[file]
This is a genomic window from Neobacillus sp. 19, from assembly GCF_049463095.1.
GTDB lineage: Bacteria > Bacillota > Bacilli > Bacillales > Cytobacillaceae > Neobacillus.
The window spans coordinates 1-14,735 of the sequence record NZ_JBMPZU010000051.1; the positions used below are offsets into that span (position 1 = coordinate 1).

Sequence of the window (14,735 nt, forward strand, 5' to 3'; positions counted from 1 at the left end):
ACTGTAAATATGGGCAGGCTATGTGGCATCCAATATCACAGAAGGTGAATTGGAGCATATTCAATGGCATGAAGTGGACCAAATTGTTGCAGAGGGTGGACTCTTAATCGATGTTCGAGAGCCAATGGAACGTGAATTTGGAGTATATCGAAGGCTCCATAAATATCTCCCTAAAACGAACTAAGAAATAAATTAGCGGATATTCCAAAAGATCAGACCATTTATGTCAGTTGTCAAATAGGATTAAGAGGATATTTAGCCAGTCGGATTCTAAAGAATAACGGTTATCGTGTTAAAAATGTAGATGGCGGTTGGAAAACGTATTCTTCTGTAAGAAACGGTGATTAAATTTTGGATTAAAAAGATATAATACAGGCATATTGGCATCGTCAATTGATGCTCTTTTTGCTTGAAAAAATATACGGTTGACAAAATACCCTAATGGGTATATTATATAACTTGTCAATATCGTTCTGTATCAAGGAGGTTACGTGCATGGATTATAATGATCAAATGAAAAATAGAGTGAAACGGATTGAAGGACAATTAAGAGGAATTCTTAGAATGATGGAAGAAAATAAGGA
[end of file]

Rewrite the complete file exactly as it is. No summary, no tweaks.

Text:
This is a genomic window from Neobacillus sp. 19, from assembly GCF_049463095.1.
GTDB lineage: Bacteria > Bacillota > Bacilli > Bacillales > Cytobacillaceae > Neobacillus.
The window spans coordinates 1-14,735 of the sequence record NZ_JBMPZU010000051.1; the positions used below are offsets into that span (position 1 = coordinate 1).

Sequence of the window (14,735 nt, forward strand, 5' to 3'; positions counted from 1 at the left end):
ACTGTAAATATGGGCAGGCTATGTGGCATCCAATATCACAGAAGGTGAATTGGAGCATATTCAATGGCATGAAGTGGACCAAATTGTTGCAGAGGGTGGACTCTTAATCGATGTTCGAGAGCCAATGGAACGTGAATTTGGAGTATATCGAAGGCTCCATAAATATCTCCCTAAAACGAACTAAGAAATAAATTAGCGGATATTCCAAAAGATCAGACCATTTATGTCAGTTGTCAAATAGGATTAAGAGGATATTTAGCCAGTCGGATTCTAAAGAATAACGGTTATCGTGTTAAAAATGTAGATGGCGGTTGGAAAACGTATTCTTCTGTAAGAAACGGTGATTAAATTTTGGATTAAAAAGATATAATACAGGCATATTGGCATCGTCAATTGATGCTCTTTTTGCTTGAAAAAATATACGGTTGACAAAATACCCTAATGGGTATATTATATAACTTGTCAATATCGTTCTGTATCAAGGAGGTTACGTGCATGGATTATAATGATCAAATGAAAAATAGAGTGAAACGGATTGAAGGACAATTAAGAGGAATTCTTAGAATGATGGAAGAAAATAAGGA